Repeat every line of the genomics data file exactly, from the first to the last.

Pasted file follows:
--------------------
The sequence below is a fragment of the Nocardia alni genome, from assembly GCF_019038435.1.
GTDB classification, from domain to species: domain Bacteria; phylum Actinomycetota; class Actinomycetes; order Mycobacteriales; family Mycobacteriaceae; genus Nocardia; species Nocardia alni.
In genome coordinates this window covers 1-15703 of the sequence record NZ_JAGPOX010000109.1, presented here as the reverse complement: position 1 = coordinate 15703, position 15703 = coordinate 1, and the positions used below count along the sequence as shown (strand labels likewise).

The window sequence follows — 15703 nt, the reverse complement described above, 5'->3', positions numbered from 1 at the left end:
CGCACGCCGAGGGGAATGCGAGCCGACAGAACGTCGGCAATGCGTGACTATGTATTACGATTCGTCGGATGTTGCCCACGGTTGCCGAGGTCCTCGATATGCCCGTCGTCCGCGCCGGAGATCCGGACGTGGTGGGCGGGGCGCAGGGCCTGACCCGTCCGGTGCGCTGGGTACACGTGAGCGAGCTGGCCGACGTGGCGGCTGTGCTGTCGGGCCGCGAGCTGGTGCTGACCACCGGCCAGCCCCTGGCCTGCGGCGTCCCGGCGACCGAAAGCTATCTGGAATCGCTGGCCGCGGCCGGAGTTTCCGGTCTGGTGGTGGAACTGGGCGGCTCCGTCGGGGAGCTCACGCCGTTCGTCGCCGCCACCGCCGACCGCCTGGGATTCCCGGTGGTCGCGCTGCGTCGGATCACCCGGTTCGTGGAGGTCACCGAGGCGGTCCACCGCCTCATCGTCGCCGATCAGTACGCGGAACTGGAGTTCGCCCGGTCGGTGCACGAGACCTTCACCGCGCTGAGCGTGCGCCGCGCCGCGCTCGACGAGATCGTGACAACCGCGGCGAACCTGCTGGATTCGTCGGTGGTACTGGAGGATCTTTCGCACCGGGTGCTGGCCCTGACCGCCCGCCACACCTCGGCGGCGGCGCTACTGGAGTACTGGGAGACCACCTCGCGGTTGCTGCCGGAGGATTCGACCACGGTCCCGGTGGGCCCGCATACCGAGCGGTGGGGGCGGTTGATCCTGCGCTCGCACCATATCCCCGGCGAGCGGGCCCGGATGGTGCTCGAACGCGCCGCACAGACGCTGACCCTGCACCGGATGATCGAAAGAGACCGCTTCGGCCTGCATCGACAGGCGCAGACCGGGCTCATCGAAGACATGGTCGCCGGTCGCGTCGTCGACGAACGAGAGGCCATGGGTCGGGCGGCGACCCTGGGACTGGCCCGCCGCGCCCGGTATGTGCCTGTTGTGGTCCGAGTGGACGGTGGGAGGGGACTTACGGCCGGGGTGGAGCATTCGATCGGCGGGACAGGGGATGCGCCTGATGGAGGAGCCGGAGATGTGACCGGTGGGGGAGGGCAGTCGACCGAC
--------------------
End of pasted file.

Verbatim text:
The sequence below is a fragment of the Nocardia alni genome, from assembly GCF_019038435.1.
GTDB classification, from domain to species: domain Bacteria; phylum Actinomycetota; class Actinomycetes; order Mycobacteriales; family Mycobacteriaceae; genus Nocardia; species Nocardia alni.
In genome coordinates this window covers 1-15703 of the sequence record NZ_JAGPOX010000109.1, presented here as the reverse complement: position 1 = coordinate 15703, position 15703 = coordinate 1, and the positions used below count along the sequence as shown (strand labels likewise).

The window sequence follows — 15703 nt, the reverse complement described above, 5'->3', positions numbered from 1 at the left end:
CGCACGCCGAGGGGAATGCGAGCCGACAGAACGTCGGCAATGCGTGACTATGTATTACGATTCGTCGGATGTTGCCCACGGTTGCCGAGGTCCTCGATATGCCCGTCGTCCGCGCCGGAGATCCGGACGTGGTGGGCGGGGCGCAGGGCCTGACCCGTCCGGTGCGCTGGGTACACGTGAGCGAGCTGGCCGACGTGGCGGCTGTGCTGTCGGGCCGCGAGCTGGTGCTGACCACCGGCCAGCCCCTGGCCTGCGGCGTCCCGGCGACCGAAAGCTATCTGGAATCGCTGGCCGCGGCCGGAGTTTCCGGTCTGGTGGTGGAACTGGGCGGCTCCGTCGGGGAGCTCACGCCGTTCGTCGCCGCCACCGCCGACCGCCTGGGATTCCCGGTGGTCGCGCTGCGTCGGATCACCCGGTTCGTGGAGGTCACCGAGGCGGTCCACCGCCTCATCGTCGCCGATCAGTACGCGGAACTGGAGTTCGCCCGGTCGGTGCACGAGACCTTCACCGCGCTGAGCGTGCGCCGCGCCGCGCTCGACGAGATCGTGACAACCGCGGCGAACCTGCTGGATTCGTCGGTGGTACTGGAGGATCTTTCGCACCGGGTGCTGGCCCTGACCGCCCGCCACACCTCGGCGGCGGCGCTACTGGAGTACTGGGAGACCACCTCGCGGTTGCTGCCGGAGGATTCGACCACGGTCCCGGTGGGCCCGCATACCGAGCGGTGGGGGCGGTTGATCCTGCGCTCGCACCATATCCCCGGCGAGCGGGCCCGGATGGTGCTCGAACGCGCCGCACAGACGCTGACCCTGCACCGGATGATCGAAAGAGACCGCTTCGGCCTGCATCGACAGGCGCAGACCGGGCTCATCGAAGACATGGTCGCCGGTCGCGTCGTCGACGAACGAGAGGCCATGGGTCGGGCGGCGACCCTGGGACTGGCCCGCCGCGCCCGGTATGTGCCTGTTGTGGTCCGAGTGGACGGTGGGAGGGGACTTACGGCCGGGGTGGAGCATTCGATCGGCGGGACAGGGGATGCGCCTGATGGAGGAGCCGGAGATGTGACCGGTGGGGGAGGGCAGTCGACCGAC